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Seattle Insurance Bad Faith

Dealing with insurance companies can often be frustrating. After all, you dutifully pay your premium each month. In exchange, you expect the insurer will pay when you file a legitimate claim.

Insurance companies, however, are not in business to pay claims. They are in business to make profits for their shareholders. And while an insurer may have a valid reason to deny a particular claim, that does not mean they can act in bad faith when doing so. If your insurance company has acted unreasonably in handling your claim, the experienced lawyer at the Emerald Law Group may be able to help you in taking formal legal action.

Insurers Must Act Reasonably in Handling Claims

Washington law declares that all persons involved in an insurance transaction–that means both insurers and policyholders–must act in good faith at all times. An insurer has the right to deny a claim that is not covered by a policy or when the policyholder fails to comply with certain requirements. But the insurer cannot engage in “unfair or deceptive acts or practices” when reviewing or denying a claim. If the insurer does so, the policyholder has the right to file a first-party claim for bad faith.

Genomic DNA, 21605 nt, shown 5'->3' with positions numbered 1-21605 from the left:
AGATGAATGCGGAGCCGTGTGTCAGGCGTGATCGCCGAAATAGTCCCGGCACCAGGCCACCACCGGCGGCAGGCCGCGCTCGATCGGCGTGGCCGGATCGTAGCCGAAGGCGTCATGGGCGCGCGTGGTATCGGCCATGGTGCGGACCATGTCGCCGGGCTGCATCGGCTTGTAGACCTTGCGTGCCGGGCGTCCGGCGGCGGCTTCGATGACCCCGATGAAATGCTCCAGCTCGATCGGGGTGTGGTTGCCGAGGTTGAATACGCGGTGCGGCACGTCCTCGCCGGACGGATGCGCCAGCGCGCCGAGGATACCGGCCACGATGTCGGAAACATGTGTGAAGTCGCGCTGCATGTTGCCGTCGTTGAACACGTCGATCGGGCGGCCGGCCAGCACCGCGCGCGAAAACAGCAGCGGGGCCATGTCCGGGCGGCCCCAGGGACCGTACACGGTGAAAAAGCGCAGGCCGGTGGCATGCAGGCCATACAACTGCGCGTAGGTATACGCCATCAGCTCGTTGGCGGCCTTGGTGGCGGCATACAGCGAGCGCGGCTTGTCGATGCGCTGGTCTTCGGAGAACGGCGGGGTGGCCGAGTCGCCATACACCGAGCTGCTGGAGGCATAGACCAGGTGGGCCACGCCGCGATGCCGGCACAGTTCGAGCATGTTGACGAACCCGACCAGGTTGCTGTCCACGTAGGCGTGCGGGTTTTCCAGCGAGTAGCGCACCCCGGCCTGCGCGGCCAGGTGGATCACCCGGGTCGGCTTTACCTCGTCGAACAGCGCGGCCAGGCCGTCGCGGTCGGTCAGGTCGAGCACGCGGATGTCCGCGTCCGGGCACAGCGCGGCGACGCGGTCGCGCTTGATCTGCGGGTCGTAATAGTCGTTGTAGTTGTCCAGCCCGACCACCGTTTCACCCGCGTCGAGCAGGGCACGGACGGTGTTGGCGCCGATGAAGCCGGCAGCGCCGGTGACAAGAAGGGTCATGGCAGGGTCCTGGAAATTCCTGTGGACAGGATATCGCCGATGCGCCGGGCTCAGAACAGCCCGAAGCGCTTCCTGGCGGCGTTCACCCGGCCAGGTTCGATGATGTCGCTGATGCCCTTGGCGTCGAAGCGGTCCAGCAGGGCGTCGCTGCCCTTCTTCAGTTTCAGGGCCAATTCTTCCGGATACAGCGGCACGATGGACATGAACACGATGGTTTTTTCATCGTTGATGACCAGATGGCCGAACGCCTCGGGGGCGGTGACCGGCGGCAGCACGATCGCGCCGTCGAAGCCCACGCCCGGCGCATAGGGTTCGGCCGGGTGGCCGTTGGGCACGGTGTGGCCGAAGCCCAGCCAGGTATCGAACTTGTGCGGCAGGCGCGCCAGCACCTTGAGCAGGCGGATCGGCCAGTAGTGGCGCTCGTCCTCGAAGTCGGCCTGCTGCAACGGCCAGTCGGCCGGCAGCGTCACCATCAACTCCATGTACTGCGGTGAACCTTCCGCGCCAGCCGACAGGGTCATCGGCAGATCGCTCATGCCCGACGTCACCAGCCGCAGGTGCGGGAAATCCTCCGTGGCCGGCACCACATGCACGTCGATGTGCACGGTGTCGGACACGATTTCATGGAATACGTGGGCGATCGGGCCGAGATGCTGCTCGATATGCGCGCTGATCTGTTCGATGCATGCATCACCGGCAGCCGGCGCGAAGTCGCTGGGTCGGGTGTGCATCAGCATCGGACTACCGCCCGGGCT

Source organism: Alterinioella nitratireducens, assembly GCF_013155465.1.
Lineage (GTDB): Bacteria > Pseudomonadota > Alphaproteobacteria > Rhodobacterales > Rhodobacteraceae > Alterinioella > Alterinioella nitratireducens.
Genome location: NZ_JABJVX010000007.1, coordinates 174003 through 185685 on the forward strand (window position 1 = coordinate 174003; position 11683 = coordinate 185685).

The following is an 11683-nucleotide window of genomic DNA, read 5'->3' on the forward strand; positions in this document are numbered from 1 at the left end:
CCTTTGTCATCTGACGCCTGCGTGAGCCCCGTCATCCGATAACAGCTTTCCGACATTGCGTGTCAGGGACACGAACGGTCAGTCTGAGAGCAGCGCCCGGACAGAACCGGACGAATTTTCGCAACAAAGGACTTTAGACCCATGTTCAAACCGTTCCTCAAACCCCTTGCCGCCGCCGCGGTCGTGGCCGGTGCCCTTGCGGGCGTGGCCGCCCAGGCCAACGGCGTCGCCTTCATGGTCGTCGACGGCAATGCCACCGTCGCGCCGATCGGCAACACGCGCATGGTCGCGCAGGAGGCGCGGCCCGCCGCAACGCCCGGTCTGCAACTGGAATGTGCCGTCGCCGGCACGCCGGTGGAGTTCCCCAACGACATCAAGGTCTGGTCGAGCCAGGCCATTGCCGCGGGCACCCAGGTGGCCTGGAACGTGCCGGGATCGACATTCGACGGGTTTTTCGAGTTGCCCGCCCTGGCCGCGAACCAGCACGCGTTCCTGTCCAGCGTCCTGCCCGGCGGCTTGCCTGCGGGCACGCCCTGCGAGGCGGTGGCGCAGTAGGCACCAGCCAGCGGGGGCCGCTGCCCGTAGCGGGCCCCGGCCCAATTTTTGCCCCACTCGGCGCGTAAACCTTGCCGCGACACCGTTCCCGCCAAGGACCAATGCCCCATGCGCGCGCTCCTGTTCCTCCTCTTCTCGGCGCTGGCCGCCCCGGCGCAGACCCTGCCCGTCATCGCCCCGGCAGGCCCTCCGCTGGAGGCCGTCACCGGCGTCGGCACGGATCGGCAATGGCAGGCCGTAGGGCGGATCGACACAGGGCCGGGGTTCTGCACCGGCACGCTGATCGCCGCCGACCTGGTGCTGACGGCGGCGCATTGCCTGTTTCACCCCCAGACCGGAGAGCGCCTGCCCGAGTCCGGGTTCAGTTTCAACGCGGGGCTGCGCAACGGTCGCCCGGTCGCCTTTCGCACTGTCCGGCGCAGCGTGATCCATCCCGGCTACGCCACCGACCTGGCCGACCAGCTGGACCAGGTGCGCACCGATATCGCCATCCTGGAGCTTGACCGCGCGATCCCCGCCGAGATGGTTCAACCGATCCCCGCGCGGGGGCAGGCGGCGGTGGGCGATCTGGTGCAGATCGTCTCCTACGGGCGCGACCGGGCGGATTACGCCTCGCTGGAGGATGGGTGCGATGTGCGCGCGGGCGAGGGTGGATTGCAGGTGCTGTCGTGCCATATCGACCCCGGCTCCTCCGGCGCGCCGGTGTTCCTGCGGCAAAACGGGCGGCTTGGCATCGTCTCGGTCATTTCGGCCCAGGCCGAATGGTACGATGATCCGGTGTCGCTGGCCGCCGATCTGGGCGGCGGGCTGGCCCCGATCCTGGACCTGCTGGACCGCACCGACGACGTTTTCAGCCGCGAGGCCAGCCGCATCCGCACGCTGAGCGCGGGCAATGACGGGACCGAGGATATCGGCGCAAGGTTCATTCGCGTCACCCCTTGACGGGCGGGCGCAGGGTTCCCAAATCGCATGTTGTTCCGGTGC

Some common acts that can lead to a bad faith claim include:

  • The insurance company misrepresents pertinent facts or provisions of the policy.
  • The insurance company fails to acknowledge and act “reasonably promptly” after receiving a claim.
  • The insurance company fails to adopt and implement “reasonable standards” to investigate a claim.
  • The insurance company denies a claim before conducting a “reasonable investigation.”
  • The insurance company fails to pay or deny a claim within a “reasonable time” after receiving a completed proof of loss.
  • The insurance company fails to negotiate a settlement of third-party liability claims in good faith, such as following an accident caused by the policyholder.
  • The insurance company fails to promptly settle a claim where the policyholder’s fault is “reasonably clear.”
  • The insurance company intentionally “lowballs” a settlement offer, thereby prompting the policyholder to file a lawsuit to vindicate their rights under the policy.

An insurance company that acts in bad faith is subject to both common law claims and allegations of unfair trade practices under the Washington Consumer Protection Act and the Washington Insurance Fair Conduct Act. Each of these laws provides different types of recovery against insurers who act in bad faith. But these statutes also contain a time limit to take action, typically 3 or 4 years, so it is equally important not to delay in bringing a bad faith claim.

Contact Emerald Law Today

At the end of the day, an insurance company is looking out for its own bottom line. If you need help from someone who will look out for you, it is best to work with a skilled Seattle bad faith lawyer. Contact the Emerald Law Group today to schedule an initial consultation with a member of our staff.

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